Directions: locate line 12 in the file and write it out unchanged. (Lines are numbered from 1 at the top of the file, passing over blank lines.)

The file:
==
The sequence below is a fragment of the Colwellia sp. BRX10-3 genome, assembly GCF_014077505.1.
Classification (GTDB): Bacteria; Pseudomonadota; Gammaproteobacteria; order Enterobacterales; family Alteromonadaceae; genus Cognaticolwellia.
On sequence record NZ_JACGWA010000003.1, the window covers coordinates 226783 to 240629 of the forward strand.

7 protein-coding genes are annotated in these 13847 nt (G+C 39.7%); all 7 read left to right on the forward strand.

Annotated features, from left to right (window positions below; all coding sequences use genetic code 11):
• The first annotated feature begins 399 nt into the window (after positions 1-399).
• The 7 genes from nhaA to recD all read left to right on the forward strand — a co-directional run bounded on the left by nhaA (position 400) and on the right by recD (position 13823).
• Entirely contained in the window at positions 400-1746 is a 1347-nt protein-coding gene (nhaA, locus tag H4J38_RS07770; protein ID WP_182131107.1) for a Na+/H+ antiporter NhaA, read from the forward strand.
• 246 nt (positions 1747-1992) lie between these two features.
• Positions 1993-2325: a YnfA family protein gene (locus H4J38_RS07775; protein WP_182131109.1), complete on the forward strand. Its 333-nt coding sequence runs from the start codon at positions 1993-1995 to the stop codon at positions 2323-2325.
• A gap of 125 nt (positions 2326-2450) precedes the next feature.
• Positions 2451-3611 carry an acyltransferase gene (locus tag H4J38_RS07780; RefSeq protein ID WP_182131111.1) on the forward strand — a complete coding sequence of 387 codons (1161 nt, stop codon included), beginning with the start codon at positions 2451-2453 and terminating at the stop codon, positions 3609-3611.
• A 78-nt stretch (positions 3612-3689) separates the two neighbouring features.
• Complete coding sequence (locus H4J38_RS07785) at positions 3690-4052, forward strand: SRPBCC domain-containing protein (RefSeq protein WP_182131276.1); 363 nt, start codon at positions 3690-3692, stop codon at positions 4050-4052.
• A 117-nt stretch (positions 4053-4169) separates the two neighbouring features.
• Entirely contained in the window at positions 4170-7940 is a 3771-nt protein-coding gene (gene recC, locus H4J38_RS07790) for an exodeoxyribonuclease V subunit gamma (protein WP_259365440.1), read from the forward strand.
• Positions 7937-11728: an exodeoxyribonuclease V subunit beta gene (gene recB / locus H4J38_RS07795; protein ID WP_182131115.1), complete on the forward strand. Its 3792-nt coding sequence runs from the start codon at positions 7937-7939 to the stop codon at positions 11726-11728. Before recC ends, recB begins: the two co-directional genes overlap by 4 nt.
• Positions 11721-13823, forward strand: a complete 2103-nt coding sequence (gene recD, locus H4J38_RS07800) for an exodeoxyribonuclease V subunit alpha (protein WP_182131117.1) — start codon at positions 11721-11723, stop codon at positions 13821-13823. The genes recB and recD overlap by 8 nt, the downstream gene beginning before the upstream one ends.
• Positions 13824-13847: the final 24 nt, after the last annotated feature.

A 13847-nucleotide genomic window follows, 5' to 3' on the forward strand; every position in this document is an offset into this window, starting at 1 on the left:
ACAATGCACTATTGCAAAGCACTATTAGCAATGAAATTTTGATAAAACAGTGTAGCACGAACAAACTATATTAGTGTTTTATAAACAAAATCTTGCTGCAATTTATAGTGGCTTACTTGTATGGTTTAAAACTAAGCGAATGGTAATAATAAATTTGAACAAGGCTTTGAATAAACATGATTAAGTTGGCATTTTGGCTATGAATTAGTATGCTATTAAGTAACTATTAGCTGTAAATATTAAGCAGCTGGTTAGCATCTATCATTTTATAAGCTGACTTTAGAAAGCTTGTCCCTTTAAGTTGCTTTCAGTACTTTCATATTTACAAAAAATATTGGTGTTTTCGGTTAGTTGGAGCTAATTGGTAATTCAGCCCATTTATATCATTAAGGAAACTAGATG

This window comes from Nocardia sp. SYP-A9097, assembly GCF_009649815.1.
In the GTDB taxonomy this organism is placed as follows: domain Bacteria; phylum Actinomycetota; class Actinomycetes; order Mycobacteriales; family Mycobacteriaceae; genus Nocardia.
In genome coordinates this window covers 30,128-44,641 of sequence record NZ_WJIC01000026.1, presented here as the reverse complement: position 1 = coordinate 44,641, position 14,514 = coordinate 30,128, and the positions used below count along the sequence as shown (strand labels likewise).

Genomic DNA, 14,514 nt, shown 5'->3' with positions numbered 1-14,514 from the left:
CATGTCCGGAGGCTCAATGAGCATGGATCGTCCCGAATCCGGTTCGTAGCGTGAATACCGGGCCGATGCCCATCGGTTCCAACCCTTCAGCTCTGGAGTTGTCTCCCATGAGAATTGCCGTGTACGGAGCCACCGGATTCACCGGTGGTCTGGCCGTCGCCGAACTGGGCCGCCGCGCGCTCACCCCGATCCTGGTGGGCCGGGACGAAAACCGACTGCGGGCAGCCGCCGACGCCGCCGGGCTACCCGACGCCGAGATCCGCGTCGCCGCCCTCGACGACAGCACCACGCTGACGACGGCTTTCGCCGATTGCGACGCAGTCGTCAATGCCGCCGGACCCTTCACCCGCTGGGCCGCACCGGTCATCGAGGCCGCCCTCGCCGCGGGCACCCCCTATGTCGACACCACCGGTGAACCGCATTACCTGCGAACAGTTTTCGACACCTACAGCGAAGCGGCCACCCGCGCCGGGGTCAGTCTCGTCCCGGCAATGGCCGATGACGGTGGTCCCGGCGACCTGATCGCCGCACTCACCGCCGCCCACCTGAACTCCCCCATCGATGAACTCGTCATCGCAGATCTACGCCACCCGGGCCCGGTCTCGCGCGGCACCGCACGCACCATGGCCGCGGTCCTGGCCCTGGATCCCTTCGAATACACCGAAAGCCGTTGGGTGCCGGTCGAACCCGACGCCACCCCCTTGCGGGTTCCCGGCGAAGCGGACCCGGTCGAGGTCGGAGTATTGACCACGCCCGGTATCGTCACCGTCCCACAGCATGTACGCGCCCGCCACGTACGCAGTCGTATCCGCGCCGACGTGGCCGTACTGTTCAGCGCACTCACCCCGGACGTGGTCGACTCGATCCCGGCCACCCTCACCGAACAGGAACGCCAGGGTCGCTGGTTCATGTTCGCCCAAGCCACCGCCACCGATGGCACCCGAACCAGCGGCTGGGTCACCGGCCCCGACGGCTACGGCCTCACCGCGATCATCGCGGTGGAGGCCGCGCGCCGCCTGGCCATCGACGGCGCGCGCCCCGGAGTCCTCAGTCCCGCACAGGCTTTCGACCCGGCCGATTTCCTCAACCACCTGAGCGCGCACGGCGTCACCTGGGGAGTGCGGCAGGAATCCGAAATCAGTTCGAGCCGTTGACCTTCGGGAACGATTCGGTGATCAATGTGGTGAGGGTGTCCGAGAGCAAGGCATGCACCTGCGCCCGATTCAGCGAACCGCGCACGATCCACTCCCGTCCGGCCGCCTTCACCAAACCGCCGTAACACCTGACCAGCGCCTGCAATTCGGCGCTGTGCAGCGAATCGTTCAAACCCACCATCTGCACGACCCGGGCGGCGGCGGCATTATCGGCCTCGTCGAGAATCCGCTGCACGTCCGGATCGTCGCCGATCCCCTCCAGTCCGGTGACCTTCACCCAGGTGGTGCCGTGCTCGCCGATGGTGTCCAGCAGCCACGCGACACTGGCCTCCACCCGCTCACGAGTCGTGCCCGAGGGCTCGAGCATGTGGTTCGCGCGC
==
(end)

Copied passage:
• Positions 2451-3611 carry an acyltransferase gene (locus tag H4J38_RS07780; RefSeq protein ID WP_182131111.1) on the forward strand — a complete coding sequence of 387 codons (1161 nt, stop codon included), beginning with the start codon at positions 2451-2453 and terminating at the stop codon, positions 3609-3611.